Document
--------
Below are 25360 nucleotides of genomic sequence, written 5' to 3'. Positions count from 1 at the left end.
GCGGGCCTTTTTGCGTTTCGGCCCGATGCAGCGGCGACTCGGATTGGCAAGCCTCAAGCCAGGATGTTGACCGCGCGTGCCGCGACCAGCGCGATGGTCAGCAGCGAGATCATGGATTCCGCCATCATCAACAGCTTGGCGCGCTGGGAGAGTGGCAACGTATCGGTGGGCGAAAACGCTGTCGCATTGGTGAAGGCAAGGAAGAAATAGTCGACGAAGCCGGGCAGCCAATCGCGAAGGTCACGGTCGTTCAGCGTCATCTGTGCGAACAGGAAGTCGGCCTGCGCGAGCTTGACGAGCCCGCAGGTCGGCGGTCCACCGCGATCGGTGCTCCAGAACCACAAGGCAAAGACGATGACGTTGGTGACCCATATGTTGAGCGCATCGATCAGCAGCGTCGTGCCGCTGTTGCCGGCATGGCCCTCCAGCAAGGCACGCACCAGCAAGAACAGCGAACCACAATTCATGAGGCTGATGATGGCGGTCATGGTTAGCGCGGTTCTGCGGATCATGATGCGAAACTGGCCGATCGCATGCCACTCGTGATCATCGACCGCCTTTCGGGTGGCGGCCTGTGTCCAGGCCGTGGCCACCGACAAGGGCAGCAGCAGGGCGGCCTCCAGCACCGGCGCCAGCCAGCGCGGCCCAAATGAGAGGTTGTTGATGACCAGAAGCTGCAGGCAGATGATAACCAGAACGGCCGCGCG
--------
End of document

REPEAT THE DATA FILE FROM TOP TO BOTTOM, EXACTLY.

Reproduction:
Below are 25360 nucleotides of genomic sequence, written 5' to 3'. Positions count from 1 at the left end.
GCGGGCCTTTTTGCGTTTCGGCCCGATGCAGCGGCGACTCGGATTGGCAAGCCTCAAGCCAGGATGTTGACCGCGCGTGCCGCGACCAGCGCGATGGTCAGCAGCGAGATCATGGATTCCGCCATCATCAACAGCTTGGCGCGCTGGGAGAGTGGCAACGTATCGGTGGGCGAAAACGCTGTCGCATTGGTGAAGGCAAGGAAGAAATAGTCGACGAAGCCGGGCAGCCAATCGCGAAGGTCACGGTCGTTCAGCGTCATCTGTGCGAACAGGAAGTCGGCCTGCGCGAGCTTGACGAGCCCGCAGGTCGGCGGTCCACCGCGATCGGTGCTCCAGAACCACAAGGCAAAGACGATGACGTTGGTGACCCATATGTTGAGCGCATCGATCAGCAGCGTCGTGCCGCTGTTGCCGGCATGGCCCTCCAGCAAGGCACGCACCAGCAAGAACAGCGAACCACAATTCATGAGGCTGATGATGGCGGTCATGGTTAGCGCGGTTCTGCGGATCATGATGCGAAACTGGCCGATCGCATGCCACTCGTGATCATCGACCGCCTTTCGGGTGGCGGCCTGTGTCCAGGCCGTGGCCACCGACAAGGGCAGCAGCAGGGCGGCCTCCAGCACCGGCGCCAGCCAGCGCGGCCCAAATGAGAGGTTGTTGATGACCAGAAGCTGCAGGCAGATGATAACCAGAACGGCCGCGCG